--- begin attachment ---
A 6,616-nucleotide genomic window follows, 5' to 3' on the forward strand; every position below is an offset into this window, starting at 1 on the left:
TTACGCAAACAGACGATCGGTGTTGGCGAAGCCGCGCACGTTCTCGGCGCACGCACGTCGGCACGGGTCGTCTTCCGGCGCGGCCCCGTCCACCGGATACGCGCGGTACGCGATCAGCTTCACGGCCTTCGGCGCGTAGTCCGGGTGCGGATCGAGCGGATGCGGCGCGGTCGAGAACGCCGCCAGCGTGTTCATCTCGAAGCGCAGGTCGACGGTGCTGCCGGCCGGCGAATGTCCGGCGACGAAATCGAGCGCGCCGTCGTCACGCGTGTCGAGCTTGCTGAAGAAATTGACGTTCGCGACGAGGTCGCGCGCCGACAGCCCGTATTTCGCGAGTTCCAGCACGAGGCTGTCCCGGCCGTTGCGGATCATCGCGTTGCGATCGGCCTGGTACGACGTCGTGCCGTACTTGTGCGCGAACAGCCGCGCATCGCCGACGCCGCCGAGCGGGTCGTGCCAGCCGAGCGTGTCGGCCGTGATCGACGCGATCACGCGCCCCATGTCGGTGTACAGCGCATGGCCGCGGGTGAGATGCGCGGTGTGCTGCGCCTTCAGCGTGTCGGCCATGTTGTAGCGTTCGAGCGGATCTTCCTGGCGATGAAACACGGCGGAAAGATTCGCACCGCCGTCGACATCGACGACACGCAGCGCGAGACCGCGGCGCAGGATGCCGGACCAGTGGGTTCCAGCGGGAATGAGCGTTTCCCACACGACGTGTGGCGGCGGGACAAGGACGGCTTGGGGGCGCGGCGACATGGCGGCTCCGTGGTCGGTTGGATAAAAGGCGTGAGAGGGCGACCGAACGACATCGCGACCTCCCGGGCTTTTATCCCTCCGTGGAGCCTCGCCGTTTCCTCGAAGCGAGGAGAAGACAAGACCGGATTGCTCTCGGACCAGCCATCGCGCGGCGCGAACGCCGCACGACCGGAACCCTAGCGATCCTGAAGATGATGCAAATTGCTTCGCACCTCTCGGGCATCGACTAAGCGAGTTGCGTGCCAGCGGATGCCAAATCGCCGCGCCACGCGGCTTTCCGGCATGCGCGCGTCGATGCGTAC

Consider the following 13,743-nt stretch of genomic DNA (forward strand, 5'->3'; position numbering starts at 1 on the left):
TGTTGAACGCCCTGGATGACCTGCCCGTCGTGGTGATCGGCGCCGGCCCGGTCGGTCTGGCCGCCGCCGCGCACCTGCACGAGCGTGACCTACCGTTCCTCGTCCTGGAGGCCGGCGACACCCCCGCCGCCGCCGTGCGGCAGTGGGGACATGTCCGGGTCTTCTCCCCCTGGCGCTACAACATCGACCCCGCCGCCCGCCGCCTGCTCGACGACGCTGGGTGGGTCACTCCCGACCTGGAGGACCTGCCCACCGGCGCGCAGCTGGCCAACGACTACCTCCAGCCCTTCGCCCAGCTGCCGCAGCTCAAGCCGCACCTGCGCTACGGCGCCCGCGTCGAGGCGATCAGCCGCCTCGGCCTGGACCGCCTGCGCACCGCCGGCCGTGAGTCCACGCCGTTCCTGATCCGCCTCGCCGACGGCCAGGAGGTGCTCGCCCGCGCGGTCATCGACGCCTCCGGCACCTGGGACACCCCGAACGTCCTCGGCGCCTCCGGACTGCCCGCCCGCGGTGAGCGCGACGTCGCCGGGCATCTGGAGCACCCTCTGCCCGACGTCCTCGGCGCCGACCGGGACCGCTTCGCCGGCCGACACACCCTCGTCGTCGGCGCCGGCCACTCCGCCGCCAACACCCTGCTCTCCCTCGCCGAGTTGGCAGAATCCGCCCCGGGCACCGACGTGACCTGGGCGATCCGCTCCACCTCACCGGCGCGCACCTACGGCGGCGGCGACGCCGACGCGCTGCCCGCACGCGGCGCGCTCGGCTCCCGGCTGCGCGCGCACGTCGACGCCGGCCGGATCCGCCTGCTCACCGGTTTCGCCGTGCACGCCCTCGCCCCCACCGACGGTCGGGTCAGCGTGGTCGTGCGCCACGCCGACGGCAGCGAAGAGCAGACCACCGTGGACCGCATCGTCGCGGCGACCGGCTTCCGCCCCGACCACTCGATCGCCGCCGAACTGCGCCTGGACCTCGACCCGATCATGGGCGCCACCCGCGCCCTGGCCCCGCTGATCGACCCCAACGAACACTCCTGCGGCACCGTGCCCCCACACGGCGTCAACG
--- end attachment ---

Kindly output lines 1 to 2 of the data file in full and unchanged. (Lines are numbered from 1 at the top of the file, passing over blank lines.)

A 6,616-nucleotide genomic window follows, 5' to 3' on the forward strand; every position below is an offset into this window, starting at 1 on the left:
TTACGCAAACAGACGATCGGTGTTGGCGAAGCCGCGCACGTTCTCGGCGCACGCACGTCGGCACGGGTCGTCTTCCGGCGCGGCCCCGTCCACCGGATACGCGCGGTACGCGATCAGCTTCACGGCCTTCGGCGCGTAGTCCGGGTGCGGATCGAGCGGATGCGGCGCGGTCGAGAACGCCGCCAGCGTGTTCATCTCGAAGCGCAGGTCGACGGTGCTGCCGGCCGGCGAATGTCCGGCGACGAAATCGAGCGCGCCGTCGTCACGCGTGTCGAGCTTGCTGAAGAAATTGACGTTCGCGACGAGGTCGCGCGCCGACAGCCCGTATTTCGCGAGTTCCAGCACGAGGCTGTCCCGGCCGTTGCGGATCATCGCGTTGCGATCGGCCTGGTACGACGTCGTGCCGTACTTGTGCGCGAACAGCCGCGCATCGCCGACGCCGCCGAGCGGGTCGTGCCAGCCGAGCGTGTCGGCCGTGATCGACGCGATCACGCGCCCCATGTCGGTGTACAGCGCATGGCCGCGGGTGAGATGCGCGGTGTGCTGCGCCTTCAGCGTGTCGGCCATGTTGTAGCGTTCGAGCGGATCTTCCTGGCGATGAAACACGGCGGAAAGATTCGCACCGCCGTCGACATCGACGACACGCAGCGCGAGACCGCGGCGCAGGATGCCGGACCAGTGGGTTCCAGCGGGAATGAGCGTTTCCCACACGACGTGTGGCGGCGGGACAAGGACGGCTTGGGGGCGCGGCGACATGGCGGCTCCGTGGTCGGTTGGATAAAAGGCGTGAGAGGGCGACCGAACGACATCGCGACCTCCCGGGCTTTTATCCCTCCGTGGAGCCTCGCCGTTTCCTCGAAGCGAGGAGAAGACAAGACCGGATTGCTCTCGGACCAGCCATCGCGCGGCGCGAACGCCGCACGACCGGAACCCTAGCGATCCTGAAGATGATGCAAATTGCTTCGCACCTCTCGGGCATCGACTAAGCGAGTTGCGTGCCAGCGGATGCCAAATCGCCGCGCCACGCGGCTTTCCGGCATGCGCGCGTCGATGCGTAC